More and more textbook publishers are turning to digital. While the electronic manual appears to be a promising tool, several challenges remain. This is what emerges from a conference on the e-course manual around the world delivered by Pierre-Julien Guay, coordinator of the Technology-education showcase, last fall.
"Sometimes, we favor the technological container to the detriment of the content and I wonder if it is not the same thing with the electronic manual", asks Mr. Guay from the outset.
What is clear, however, is that there are still several obstacles to its use. Based on a synthesis of use cases from around the world, he notes that the great promise of independent learning at home has not been realized, at least for now. Currently, when used outside of school, the digital textbook is primarily used for homework. “There is no independent learning because there is no tutor. The student is left to himself outside of class hours, which is not very practical, ”notes Mr. Guay.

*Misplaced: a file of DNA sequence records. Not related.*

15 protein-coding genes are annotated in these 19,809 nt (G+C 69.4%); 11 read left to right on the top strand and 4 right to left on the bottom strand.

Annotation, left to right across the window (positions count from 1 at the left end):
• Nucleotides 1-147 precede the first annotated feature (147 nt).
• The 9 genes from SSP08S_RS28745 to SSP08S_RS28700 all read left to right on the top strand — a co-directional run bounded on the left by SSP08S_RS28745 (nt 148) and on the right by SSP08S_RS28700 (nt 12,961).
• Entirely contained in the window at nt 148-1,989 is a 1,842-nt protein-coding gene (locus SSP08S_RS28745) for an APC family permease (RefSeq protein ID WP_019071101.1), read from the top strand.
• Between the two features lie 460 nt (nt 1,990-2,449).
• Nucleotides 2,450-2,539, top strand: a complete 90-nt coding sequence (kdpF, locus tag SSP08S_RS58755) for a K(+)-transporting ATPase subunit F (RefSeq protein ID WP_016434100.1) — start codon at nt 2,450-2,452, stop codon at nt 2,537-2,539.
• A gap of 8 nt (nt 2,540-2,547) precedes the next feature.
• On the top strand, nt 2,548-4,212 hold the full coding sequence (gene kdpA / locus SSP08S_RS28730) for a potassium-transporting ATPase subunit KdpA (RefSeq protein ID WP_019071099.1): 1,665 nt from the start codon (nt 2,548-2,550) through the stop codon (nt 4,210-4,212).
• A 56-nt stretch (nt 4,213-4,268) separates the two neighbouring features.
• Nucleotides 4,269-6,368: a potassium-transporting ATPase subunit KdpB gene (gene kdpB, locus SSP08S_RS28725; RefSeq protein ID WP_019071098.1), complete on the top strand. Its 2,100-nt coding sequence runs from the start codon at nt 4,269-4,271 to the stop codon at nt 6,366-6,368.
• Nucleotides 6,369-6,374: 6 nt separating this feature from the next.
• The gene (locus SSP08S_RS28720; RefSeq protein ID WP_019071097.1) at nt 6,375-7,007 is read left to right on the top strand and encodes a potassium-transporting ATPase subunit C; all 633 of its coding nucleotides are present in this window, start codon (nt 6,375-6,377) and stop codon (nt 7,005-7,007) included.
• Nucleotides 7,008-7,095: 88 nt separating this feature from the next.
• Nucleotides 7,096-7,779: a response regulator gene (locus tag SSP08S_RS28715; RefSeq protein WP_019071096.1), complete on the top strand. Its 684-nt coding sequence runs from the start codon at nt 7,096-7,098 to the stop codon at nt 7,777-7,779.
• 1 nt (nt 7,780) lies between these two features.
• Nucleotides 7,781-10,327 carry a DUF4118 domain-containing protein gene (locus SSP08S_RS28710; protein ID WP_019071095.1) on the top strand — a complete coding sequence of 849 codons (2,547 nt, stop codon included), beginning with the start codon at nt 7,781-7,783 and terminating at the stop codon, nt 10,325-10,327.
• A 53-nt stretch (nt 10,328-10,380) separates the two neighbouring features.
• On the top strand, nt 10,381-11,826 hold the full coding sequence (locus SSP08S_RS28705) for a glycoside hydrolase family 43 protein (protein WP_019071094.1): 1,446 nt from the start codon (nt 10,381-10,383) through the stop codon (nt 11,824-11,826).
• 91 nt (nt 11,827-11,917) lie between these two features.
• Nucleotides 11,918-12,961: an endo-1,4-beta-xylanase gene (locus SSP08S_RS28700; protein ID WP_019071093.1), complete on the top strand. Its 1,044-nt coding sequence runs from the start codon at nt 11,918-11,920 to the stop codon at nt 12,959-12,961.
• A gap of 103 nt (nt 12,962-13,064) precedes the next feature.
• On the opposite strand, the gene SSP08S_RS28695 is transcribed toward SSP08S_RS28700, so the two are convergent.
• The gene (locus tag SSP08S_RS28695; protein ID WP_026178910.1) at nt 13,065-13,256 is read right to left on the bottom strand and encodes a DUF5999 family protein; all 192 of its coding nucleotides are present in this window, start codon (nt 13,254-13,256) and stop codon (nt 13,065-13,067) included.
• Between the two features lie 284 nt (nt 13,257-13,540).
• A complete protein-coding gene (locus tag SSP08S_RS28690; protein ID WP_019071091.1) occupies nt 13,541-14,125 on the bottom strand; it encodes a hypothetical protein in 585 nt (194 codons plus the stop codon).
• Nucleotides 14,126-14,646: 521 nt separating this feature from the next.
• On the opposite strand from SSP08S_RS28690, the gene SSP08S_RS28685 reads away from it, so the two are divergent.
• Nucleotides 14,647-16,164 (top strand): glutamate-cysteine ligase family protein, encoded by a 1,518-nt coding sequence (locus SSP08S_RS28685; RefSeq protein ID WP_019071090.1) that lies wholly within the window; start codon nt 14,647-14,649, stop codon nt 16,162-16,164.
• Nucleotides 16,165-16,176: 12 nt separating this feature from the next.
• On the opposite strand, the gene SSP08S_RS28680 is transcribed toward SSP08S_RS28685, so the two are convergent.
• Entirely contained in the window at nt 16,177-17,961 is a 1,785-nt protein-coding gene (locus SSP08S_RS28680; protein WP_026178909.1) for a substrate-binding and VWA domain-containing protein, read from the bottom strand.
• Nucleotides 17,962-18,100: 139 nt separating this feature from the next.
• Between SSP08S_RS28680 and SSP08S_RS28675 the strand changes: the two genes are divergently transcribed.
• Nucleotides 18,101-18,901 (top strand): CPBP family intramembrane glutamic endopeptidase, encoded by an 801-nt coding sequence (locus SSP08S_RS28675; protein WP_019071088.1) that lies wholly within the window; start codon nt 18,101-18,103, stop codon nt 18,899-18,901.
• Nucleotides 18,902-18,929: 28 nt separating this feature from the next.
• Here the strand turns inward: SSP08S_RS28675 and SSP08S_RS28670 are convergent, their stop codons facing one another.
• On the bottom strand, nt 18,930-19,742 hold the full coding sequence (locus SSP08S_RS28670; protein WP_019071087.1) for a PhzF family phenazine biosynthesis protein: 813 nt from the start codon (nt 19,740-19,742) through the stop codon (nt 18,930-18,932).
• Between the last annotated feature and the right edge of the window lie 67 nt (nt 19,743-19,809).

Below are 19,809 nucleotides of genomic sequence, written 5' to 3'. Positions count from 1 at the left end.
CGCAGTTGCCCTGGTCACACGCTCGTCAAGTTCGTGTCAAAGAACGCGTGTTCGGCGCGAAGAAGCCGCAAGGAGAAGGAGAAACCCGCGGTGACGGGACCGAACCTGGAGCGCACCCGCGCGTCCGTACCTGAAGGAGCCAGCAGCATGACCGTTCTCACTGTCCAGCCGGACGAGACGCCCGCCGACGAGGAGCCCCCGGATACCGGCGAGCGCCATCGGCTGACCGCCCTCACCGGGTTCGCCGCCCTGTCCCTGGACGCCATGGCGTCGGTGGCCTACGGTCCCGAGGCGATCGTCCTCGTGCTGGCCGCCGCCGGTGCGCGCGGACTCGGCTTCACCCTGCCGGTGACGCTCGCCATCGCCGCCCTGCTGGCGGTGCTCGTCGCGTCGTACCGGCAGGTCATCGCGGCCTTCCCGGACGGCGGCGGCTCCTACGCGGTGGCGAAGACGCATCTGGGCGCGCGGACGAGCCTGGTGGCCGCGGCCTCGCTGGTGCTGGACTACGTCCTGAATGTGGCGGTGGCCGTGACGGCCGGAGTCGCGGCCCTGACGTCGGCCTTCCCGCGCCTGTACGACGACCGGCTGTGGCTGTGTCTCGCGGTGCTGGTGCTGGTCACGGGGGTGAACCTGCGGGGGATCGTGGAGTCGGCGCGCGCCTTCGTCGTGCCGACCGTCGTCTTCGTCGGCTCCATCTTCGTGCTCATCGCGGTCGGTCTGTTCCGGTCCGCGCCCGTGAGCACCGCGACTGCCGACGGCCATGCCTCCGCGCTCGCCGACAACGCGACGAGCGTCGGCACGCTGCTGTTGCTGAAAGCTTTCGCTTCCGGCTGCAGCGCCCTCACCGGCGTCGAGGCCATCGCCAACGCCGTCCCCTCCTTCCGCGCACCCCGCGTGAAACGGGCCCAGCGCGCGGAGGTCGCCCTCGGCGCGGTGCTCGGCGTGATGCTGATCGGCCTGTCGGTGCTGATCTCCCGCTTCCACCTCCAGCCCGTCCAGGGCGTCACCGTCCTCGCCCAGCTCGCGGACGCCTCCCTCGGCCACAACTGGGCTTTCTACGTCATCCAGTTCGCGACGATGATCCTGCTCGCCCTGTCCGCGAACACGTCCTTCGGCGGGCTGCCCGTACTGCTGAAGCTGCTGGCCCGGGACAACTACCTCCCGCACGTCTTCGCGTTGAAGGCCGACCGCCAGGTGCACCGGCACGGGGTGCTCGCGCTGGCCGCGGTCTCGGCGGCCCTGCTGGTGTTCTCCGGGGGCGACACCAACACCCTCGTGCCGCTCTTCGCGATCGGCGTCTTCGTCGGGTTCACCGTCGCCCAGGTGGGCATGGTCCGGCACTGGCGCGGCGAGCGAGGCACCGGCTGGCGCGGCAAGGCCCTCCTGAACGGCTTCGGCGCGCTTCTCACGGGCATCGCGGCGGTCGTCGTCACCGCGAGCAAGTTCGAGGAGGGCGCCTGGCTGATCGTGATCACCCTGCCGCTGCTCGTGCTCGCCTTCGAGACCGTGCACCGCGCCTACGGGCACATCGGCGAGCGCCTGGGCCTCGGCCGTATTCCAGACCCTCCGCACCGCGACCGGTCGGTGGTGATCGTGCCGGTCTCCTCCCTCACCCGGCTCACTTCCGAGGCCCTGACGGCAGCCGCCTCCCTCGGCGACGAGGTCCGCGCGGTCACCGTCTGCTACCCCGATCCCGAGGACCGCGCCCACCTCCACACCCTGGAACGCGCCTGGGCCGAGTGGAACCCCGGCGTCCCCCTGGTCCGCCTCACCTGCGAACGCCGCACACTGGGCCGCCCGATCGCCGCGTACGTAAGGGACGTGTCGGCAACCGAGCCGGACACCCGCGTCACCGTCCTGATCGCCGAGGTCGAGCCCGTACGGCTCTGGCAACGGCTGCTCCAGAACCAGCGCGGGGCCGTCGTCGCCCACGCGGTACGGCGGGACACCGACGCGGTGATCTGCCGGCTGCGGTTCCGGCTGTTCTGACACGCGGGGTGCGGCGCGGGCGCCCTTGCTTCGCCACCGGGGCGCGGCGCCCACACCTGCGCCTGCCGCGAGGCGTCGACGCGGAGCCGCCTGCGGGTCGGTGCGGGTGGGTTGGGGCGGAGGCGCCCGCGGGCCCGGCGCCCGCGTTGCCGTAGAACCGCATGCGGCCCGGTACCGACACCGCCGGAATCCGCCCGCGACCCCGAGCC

The issue of rights management is also complex. "Ideally, we should be able to put together the commercial material, the royalty-free material and the artisanal material with a management of the rights of all that," he said.
For the moment, Mr. Guay notices that there is little enriched material appealing to all the possibilities offered by the electronic book. In addition, the real educational innovation remains to be done. “This is the case for most new technology adoption cycles. At the beginning, we use them in a rather traditional way before finding specific uses, ”he explains.
However, the educational effectiveness remains to be demonstrated. "There are lots of good intentions, but we have not yet succeeded in demonstrating significant learning," observes Mr. Guay. And in cases of intensive use, we noticed a decrease in social interactions. "
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